Skip to main content

Participate

Submit a brief

A brief is a written submission that provides opinions, comments and recommendations on a subject being studied by a parliamentary committee. Any individual or organization may submit a brief to a committee of the House of Commons, even if they are not given the opportunity to appear before the committee.

How to submit a brief
Appear before a committee

Committees regularly invite private citizens, experts, representatives of organizations, public servants and ministers to appear before them in order to elicit information (receive evidence) relevant to the study under consideration. These consultations allow witnesses to set out and clarify their point of view, which is often presented in a written brief, and gives members of the Committee the opportunity to ask questions.

Prepare to appear before a committee
Request to appear before a Committee

Any citizen or organization interested in sharing their opinion in person or by videoconference regarding a study being carried out by a committee may request to appear before it by sending an email to the committee clerk. The individual or organization must indicate in the email their specific interest and area of expertise in relation to the study. The clerk will then forward the request to appear to the committee members. The committee will evaluate the requests and draw up the list of witnesses, based on committee practice. It is important to communicate your interest as quickly as possible, because committees typically establish the list of witnesses at the start of their study.

Contact a committee
Who can attend meetings?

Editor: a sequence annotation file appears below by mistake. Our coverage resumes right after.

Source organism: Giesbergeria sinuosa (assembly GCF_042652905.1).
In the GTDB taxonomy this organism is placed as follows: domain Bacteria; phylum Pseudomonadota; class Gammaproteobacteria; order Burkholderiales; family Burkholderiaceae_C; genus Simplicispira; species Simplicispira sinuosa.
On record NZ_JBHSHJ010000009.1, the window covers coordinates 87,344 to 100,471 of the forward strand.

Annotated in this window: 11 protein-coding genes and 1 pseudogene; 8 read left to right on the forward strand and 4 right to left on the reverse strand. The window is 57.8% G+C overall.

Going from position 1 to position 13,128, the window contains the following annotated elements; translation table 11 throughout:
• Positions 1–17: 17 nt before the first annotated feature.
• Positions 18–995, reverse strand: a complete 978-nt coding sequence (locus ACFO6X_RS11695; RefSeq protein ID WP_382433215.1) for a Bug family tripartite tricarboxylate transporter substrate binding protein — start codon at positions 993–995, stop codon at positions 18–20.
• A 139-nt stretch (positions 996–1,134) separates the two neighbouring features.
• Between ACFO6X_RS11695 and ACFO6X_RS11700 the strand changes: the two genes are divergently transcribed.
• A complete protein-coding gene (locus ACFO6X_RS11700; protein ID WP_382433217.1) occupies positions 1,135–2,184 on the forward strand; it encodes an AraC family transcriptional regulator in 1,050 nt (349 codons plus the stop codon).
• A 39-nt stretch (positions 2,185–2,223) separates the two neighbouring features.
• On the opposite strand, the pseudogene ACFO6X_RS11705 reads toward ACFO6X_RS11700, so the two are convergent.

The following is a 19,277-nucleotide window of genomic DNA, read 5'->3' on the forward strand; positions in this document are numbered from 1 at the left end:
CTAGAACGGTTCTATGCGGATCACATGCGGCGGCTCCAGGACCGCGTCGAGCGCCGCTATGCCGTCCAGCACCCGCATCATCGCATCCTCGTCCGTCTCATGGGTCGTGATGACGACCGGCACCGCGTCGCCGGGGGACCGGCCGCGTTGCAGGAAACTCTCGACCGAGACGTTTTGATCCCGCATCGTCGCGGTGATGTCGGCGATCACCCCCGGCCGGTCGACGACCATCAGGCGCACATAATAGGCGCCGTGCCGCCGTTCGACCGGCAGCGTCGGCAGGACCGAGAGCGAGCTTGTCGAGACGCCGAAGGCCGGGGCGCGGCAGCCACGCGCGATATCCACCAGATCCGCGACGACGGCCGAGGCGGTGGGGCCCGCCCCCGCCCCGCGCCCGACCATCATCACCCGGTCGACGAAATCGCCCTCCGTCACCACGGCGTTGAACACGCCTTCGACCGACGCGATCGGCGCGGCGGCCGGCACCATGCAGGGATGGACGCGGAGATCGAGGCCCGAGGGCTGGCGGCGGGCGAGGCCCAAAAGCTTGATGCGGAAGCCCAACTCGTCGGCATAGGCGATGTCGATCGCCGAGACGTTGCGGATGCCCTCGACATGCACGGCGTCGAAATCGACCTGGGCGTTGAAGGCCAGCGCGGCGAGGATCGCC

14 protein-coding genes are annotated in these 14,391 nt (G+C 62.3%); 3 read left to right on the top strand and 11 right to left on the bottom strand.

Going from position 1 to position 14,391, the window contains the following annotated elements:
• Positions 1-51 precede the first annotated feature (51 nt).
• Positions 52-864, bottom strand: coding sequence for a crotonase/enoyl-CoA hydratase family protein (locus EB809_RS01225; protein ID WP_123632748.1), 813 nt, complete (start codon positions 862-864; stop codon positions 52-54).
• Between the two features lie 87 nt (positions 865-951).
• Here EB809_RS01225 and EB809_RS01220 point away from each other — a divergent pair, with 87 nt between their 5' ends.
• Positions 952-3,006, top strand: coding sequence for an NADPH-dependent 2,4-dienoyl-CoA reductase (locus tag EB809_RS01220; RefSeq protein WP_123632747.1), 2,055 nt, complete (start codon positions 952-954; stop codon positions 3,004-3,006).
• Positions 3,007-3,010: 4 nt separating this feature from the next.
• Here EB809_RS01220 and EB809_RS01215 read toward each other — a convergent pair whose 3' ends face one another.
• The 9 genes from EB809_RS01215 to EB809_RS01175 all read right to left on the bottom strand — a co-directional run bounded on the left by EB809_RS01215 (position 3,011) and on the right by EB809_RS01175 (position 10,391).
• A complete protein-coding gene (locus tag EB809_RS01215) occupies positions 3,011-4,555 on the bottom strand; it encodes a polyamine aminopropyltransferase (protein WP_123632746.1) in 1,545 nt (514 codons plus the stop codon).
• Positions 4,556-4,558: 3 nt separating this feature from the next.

With the exception of in camera meetings, committee meetings are generally open to the public. Most meetings are held in one of the committee meeting rooms on Parliament Hill, but from time to time, committees may also hold hearings in other locations in Canada. For the schedule of committee meetings and to verify whether or not a committee meeting will be held in public, please consult the Meetings page.

All Meetings
When do committees meet?

Most standing committees usually meet twice a week, depending on the House of Commons schedule, the committee's workload and a number of other factors. Consult the Meetings page to find out about the upcoming meetings of all the committees or a specific committee.

All Meetings
Getting to the committee room
Layout of a typical meeting room

Participating in any form of demonstration inside the buildings is prohibited, including wearing items or clothing with visible political messages.

Once in the meeting room, visitors must sit in the seats reserved for the general public.

Committee room locations

All visitors, including witnesses, are required to go through security scanning to enter the Parliament Buildings. Line-ups are to be expected.

Audio and video recordings of committee meetings

All public committee meetings can be followed live on the Internet via ParlVU. ParlVU also offers on demand viewing of the deliberations of past televised House of Commons committee meetings and audio of all other House of Commons committee meetings open to the public.

Webcasts (ParlVU)
Committee meeting transcripts

The Evidence is the in extenso transcript of what is said during a committee meeting. The Evidence includes remarks made by committee members, committee staff and witnesses appearing before the committee. The Evidence is usually available on the committee’s Web site within 10 calendar days of the meeting. The Evidence is published for public meetings, or for those parts of a meeting that are held in public, and is prepared in both English and French.

To access the Evidence, click on the Meetings page, then click on the Evidence for a specific meeting on the committee’s webpage or do the same on the Meetings page that displays information for all the committees.

All Meetings